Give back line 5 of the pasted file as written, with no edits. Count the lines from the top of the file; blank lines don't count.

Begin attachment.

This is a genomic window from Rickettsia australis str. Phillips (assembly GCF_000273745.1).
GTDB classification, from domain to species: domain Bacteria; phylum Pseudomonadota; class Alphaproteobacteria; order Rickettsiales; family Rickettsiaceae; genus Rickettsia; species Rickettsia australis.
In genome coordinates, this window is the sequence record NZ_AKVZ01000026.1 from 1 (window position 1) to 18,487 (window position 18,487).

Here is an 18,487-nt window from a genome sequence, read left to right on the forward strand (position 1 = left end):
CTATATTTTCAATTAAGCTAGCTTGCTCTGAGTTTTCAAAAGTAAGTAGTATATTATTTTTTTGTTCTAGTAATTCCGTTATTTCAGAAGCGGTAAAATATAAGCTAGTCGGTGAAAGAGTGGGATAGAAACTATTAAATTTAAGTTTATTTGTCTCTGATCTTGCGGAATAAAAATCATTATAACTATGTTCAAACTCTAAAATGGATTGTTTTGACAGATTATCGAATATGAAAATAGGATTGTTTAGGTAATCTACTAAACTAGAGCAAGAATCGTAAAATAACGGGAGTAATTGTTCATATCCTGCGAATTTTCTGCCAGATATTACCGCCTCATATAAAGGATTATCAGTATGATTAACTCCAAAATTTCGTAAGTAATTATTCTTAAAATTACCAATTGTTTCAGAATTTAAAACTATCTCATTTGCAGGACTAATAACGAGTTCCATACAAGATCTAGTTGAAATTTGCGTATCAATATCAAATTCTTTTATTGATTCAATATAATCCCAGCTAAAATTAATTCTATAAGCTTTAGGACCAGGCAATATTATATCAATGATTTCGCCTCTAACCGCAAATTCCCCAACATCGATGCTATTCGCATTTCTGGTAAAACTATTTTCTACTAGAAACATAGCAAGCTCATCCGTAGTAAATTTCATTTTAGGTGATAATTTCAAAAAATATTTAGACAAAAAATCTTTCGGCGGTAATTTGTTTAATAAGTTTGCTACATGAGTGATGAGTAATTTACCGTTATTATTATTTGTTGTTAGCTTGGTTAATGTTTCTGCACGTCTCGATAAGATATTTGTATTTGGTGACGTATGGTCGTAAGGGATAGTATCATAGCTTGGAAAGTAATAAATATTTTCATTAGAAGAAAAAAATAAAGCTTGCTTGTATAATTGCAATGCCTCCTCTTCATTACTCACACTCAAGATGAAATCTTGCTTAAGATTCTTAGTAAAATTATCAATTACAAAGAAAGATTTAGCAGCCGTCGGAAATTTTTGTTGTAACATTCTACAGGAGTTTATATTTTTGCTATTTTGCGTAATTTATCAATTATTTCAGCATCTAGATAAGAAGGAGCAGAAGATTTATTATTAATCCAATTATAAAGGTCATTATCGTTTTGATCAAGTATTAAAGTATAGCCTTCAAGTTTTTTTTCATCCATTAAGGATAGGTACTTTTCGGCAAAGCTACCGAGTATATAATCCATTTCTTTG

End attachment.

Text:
CTATATTTTCAATTAAGCTAGCTTGCTCTGAGTTTTCAAAAGTAAGTAGTATATTATTTTTTTGTTCTAGTAATTCCGTTATTTCAGAAGCGGTAAAATATAAGCTAGTCGGTGAAAGAGTGGGATAGAAACTATTAAATTTAAGTTTATTTGTCTCTGATCTTGCGGAATAAAAATCATTATAACTATGTTCAAACTCTAAAATGGATTGTTTTGACAGATTATCGAATATGAAAATAGGATTGTTTAGGTAATCTACTAAACTAGAGCAAGAATCGTAAAATAACGGGAGTAATTGTTCATATCCTGCGAATTTTCTGCCAGATATTACCGCCTCATATAAAGGATTATCAGTATGATTAACTCCAAAATTTCGTAAGTAATTATTCTTAAAATTACCAATTGTTTCAGAATTTAAAACTATCTCATTTGCAGGACTAATAACGAGTTCCATACAAGATCTAGTTGAAATTTGCGTATCAATATCAAATTCTTTTATTGATTCAATATAATCCCAGCTAAAATTAATTCTATAAGCTTTAGGACCAGGCAATATTATATCAATGATTTCGCCTCTAACCGCAAATTCCCCAACATCGATGCTATTCGCATTTCTGGTAAAACTATTTTCTACTAGAAACATAGCAAGCTCATCCGTAGTAAATTTCATTTTAGGTGATAATTTCAAAAAATATTTAGACAAAAAATCTTTCGGCGGTAATTTGTTTAATAAGTTTGCTACATGAGTGATGAGTAATTTACCGTTATTATTATTTGTTGTTAGCTTGGTTAATGTTTCTGCACGTCTCGATAAGATATTTGTATTTGGTGACGTATGGTCGTAAGGGATAGTATCATAGCTTGGAAAGTAATAAATATTTTCATTAGAAGAAAAAAATAAAGCTTGCTTGTATAATTGCAATGCCTCCTCTTCATTACTCACACTCAAGATGAAATCTTGCTTAAGATTCTTAGTAAAATTATCAATTACAAAGAAAGATTTAGCAGCCGTCGGAAATTTTTGTTGTAACATTCTACAGGAGTTTATATTTTTGCTATTTTGCGTAATTTATCAATTATTTCAGCATCTAGATAAGAAGGAGCAGAAGATTTATTATTAATCCAATTATAAAGGTCATTATCGTTTTGATCAAGTATTAAAGTATAGCCTTCAAGTTTTTTTTCATCCATTAAGGATAGGTACTTTTCGGCAAAGCTACCGAGTATATAATCCATTTCTTTG